LAKEVILLE, Minn. — Tobacco retailing association NATO has launched a new website designed to help retailers track the development and progress of state and local regulations affecting their stores.
In recent years, such regulation has affected the tobacco category on several fronts, including flavor and menthol restrictions and raising the legal age to purchase tobacco products from the federal minimum of 18 years old to 21.
The new website, known as the National Local Advocacy Alliance (NLAA), contains information on each proposed local tobacco ordinance in states across the country. Specifically, the website includes the following features: a local ordinance page listing proposed rules by state, a take-action page showing a list of pertinent officials to contact, a resource page of facts relating to specific issues and a library of adopted ordinances.
The NLAA website also includes a sign-up feature so retailers can keep informed of new local ordinances in each state. To visit the new NLAA website, click here.
WASHINGTON -- With Scott Gottlieb, commissioner of the U.S. Food and Drug Administration (FDA), publicly targeting flavored tobacco products in new proposals issued in fall, Mitch Zeller, director of the FDA’s Center for Tobacco Products, took a moment with CSP to further elaborate on the agency’s intent and what it means for c-store retailers.
Here’s that discussion …
Q: What are the FDA and CTP’s current views on tobacco regulation?
A: We can’t look at a product or technology in isolation. We have to bring in the human dimension and consider behavior. What is the risk of a product beyond chemistry or toxicity? Who is using these products and how are they used? The 2018 Youth Risk Behavior Survey from the CDC (Centers for Disease Control and Prevention) showed an unbelievable surge in high school and middle school kids using e-cigarettes. But we are also concerned about how adults were using them and getting answers on potential dual use, where adults are using e-cigarettes but continue to smoke.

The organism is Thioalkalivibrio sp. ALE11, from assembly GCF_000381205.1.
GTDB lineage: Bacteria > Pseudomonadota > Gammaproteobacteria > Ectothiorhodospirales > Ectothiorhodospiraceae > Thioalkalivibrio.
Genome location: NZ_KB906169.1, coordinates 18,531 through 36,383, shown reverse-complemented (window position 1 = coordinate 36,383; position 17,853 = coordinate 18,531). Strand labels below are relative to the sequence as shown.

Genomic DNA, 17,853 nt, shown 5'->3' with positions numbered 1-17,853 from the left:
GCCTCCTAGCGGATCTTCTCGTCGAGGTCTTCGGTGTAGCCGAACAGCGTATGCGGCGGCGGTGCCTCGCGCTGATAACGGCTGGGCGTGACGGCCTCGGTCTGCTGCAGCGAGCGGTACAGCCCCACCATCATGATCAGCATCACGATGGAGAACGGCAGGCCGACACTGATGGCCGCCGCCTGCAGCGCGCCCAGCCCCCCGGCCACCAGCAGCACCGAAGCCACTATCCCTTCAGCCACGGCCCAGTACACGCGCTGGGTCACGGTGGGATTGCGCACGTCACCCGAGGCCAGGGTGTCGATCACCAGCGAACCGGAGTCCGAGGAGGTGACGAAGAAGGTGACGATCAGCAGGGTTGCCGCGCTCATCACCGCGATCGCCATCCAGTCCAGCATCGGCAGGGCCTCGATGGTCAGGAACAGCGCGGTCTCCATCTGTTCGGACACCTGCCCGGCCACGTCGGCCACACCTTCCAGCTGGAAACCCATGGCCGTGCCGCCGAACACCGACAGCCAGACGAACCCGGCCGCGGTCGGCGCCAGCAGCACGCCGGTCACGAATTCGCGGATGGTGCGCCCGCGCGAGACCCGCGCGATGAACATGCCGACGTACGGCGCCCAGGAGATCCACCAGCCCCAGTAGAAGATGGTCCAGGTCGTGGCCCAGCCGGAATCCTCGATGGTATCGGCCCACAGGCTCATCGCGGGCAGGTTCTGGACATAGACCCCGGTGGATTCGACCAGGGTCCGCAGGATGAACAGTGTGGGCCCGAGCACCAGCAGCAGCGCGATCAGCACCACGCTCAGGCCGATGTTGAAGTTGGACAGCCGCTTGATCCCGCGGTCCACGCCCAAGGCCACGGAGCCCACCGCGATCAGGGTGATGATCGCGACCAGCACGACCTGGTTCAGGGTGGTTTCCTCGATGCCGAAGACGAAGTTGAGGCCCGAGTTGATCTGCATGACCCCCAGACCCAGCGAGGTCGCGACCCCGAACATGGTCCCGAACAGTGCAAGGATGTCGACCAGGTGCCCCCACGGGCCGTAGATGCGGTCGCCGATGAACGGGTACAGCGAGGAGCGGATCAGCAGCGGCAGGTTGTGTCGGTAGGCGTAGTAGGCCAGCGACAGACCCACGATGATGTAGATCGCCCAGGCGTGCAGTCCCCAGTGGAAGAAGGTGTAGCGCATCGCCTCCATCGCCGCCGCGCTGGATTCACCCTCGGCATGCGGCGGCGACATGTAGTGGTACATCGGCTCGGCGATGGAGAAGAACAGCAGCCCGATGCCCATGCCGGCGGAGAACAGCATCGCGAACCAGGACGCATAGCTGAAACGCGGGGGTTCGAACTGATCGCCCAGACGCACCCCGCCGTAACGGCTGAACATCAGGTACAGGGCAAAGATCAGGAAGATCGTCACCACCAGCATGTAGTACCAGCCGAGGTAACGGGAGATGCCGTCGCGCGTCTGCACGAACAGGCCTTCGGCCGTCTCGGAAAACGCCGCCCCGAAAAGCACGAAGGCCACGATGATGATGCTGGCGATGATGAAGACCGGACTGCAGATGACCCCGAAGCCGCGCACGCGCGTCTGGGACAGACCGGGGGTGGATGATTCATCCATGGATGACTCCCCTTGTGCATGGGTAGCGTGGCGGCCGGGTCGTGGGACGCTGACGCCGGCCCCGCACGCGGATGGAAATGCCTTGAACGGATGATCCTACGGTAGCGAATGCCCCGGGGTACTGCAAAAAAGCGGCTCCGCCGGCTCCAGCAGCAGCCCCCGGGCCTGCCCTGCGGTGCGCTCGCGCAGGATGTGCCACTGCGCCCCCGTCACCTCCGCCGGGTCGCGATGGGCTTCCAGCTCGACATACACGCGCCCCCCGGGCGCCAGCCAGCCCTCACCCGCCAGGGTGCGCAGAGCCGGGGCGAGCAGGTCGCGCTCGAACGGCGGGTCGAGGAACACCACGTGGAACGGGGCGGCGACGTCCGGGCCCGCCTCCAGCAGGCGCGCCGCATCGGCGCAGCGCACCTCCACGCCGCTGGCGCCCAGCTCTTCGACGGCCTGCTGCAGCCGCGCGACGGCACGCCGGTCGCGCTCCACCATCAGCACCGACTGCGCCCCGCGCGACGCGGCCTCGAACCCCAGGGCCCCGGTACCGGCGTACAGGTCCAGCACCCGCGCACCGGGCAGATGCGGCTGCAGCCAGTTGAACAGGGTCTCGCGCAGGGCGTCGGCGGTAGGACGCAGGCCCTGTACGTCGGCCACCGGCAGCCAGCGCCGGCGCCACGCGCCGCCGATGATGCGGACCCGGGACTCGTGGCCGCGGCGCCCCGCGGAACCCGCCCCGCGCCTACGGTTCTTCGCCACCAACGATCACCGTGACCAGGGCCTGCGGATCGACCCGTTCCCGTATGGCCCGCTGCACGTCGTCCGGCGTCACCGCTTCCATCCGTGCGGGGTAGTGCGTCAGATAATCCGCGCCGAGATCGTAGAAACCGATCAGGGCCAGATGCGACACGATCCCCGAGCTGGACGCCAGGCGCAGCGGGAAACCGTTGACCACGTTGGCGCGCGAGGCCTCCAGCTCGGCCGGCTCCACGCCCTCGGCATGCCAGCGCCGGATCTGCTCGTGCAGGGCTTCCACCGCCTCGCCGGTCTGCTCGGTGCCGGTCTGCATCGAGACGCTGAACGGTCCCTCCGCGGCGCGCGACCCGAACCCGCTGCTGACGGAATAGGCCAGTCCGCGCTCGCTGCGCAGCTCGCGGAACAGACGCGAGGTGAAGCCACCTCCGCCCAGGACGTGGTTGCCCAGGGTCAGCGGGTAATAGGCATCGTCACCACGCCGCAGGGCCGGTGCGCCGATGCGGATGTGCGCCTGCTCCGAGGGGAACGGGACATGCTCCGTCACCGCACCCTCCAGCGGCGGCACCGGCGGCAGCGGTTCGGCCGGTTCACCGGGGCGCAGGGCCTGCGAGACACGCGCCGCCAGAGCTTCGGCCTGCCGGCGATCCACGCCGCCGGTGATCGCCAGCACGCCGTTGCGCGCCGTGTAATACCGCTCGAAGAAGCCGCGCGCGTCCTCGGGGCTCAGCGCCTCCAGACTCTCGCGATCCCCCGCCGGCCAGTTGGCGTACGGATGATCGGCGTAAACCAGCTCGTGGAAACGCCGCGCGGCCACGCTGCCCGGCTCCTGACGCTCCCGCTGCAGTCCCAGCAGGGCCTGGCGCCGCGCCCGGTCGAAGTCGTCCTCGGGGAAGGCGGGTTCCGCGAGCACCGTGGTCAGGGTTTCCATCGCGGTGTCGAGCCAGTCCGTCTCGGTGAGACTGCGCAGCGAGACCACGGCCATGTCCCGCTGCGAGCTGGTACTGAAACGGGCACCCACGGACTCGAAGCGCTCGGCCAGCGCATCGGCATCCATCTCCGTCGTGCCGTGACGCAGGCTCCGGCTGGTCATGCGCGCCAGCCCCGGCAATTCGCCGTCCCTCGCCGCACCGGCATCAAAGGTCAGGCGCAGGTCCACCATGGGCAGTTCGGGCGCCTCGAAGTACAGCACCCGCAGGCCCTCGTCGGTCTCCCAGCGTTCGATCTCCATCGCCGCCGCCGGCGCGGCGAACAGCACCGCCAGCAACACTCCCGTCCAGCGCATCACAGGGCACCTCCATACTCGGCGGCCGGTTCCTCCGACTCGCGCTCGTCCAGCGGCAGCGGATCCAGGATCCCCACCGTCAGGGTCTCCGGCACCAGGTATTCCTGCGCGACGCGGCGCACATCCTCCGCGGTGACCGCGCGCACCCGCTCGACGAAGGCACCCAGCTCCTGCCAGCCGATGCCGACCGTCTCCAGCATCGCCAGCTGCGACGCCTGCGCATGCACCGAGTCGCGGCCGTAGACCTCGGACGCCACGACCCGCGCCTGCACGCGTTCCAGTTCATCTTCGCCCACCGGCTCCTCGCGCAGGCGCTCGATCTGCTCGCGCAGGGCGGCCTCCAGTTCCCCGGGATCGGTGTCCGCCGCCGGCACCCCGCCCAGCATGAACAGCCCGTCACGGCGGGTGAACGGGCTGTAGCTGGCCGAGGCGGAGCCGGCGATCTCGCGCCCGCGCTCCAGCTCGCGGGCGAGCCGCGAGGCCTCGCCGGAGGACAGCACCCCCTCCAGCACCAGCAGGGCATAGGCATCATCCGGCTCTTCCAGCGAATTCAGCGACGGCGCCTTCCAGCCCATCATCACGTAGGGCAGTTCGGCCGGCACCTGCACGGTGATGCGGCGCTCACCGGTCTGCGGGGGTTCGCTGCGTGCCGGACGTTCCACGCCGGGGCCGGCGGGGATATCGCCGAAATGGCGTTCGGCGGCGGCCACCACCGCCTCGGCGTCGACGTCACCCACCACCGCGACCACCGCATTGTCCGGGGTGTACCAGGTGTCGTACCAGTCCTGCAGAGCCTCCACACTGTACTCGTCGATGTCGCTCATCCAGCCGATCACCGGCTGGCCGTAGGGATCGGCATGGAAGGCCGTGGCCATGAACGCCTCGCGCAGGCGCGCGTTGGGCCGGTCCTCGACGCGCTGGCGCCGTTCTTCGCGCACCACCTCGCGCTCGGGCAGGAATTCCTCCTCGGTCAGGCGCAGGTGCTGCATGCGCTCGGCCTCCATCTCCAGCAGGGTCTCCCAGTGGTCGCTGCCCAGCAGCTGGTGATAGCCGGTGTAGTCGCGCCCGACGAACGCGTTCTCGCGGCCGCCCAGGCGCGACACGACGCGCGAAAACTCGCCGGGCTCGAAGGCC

Q: What about flavors in e-cigarettes and cigars, and menthol cigarettes and cigars?
A: We are very concerned about flavors as they relate to kids. If a retailer wants to sell bubble gum- and cotton candy-flavored vaping pods, then they’ll have to do it in age-restricted areas. But it’s a balancing act. We’re getting grief from tobacco-control groups because we’re looking at mint and menthol in e-cigarettes differently from other flavors.
Q: What’s your response to retailers’ concerns about their businesses?
A: Our open and participatory process obligates us to lay bare what we think about the economic and regulatory impact, assessing both the costs and benefits. The rulemaking process is open and available to all interested parties, and we carefully consider every comment. If there’s new information, we have to seriously consider that. We take those responsibilities seriously.
Q: You’ve given Juul, the San Francisco-based e-cigarette maker, a lot of attention in recent months. Why?
A: The interaction we’ve had with the company covers things that are both public and nonpublic. But generally, there has been a remarkable one-year rise in e-cigarette use among youth that might have been fueled by the popularity of Juul and products like it. They’re similar in form, taking the shape of a USB flash drive, and their use of nicotine salts. But understand our perspective. The technology may help addicted adults switch to a less-harmful form of nicotine delivery, but we’re not going to allow a new generation of kids to get addicted. We have a concern that the category is wildly popular with kids, so we have to consider the characteristics of the products, including flavors.